People are seen lining up at the Mass vaccination hub at Olympic Park in Sydney, Wednesday, July 7, 2021. (AAP Image/Dan Himbrechts) NO ARCHIVING

Online poll doesn’t have the numbers on vaccine sentiment

AAP FactCheck July 30, 2021

The Statement

Multiple social media posts claim that “75% of Australians” are against COVID-19 vaccines based on the results of an online poll.

A June 7 Instagram post by an Australian user shows a screenshot of a 2020 article from on COVID-19 vaccinations, highlighting two online polls.

One poll asks, “Would you take a COVID-19 vaccine?”, and shows 70 per cent of respondents said no, while the second poll asks “Should the COVID-19 vaccine be mandatory?” with 75 per cent voting no.

“75% of Australians now ‘Anxi-vaxxers,” is the meme’s headline over screenshots from the article, with black boxes highlighting the poll result numbers.

The post had more than 850 likes at the time of publication. Versions have been shared by Australian users multiple times dating back to August 2020, while the same imagery has also been shared in countries such as the US, Italy, Malaysia and Canada.

The Instagram post
┬áA meme claims “75% of Australians” are now anxi-vaxxers pointing to a poll on from 2020.┬á

The Analysis

The poll results shown in the meme accurately reflect those in the source article, however such online surveys are prone to manipulation and bias. Surveys conducted by credible polling organisations indicate far lower levels of anti-vaccination sentiment in Australia than those depicted in the posts.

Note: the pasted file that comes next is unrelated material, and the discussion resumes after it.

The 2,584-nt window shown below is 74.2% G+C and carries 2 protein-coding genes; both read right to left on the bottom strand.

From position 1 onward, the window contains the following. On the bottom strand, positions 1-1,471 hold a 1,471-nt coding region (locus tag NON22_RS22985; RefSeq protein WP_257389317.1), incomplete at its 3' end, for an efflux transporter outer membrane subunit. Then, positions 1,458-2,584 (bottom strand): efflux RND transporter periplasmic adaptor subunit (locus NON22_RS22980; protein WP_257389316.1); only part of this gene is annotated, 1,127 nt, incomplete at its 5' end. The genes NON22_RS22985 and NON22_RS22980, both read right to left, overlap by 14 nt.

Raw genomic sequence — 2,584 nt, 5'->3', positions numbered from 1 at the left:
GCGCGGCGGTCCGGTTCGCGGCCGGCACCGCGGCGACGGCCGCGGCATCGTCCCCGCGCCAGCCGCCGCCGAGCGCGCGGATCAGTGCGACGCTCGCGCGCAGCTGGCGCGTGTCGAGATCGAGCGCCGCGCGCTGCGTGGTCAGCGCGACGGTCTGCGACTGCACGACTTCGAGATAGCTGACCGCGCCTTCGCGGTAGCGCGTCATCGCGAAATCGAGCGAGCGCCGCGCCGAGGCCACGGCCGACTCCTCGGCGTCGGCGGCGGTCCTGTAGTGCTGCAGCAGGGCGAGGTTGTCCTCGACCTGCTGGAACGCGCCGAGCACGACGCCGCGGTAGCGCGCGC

The poll numbers were taken from a article published on August 19, 2020, with the headline, “Coronavirus vaccine: Anti-vaxxer fury over Australian government deal.” The two polls in the article had each recorded more than 100,000 votes at the time of writing.

A search on Facebook reveals several posts calling for people to vote a particular way in the poll in an apparent attempt to influence the outcome.

“Do the poll. Say NO to both questions,” one post urged. A user replied, “I just voted a second time! Lol”, while the original poster responds, “100000 more times please.”

Online polls such as those included in the are known as self-selection surveys, where participants choose to take part. They differ from polls conducted by a companies such as Australian research firm Roy Morgan, which interviews representative samples of the population.

The online poll also allows readers to vote multiple times using different devices or browsers, for example, whereas professional pollsters ensure participants only vote once.

Professor Scott Sisson, the head of statistics at UNSW Sydney, identified several problems with claiming that online polls such as the posts’ example represent overall public opinion.

“It is difficult to use polls like these to make statements about the opinion of all Australians, simply because ‘all Australians’ are not represented in the group of people being surveyed,” he told AAP FactCheck in an email.

“Because only one sub-demographic of ‘all Australians’ is being surveyed, it is highly likely that the results of the poll only represent that sub-demographic, and as a consequence, the poll results may not properly represent the wider public opinion.”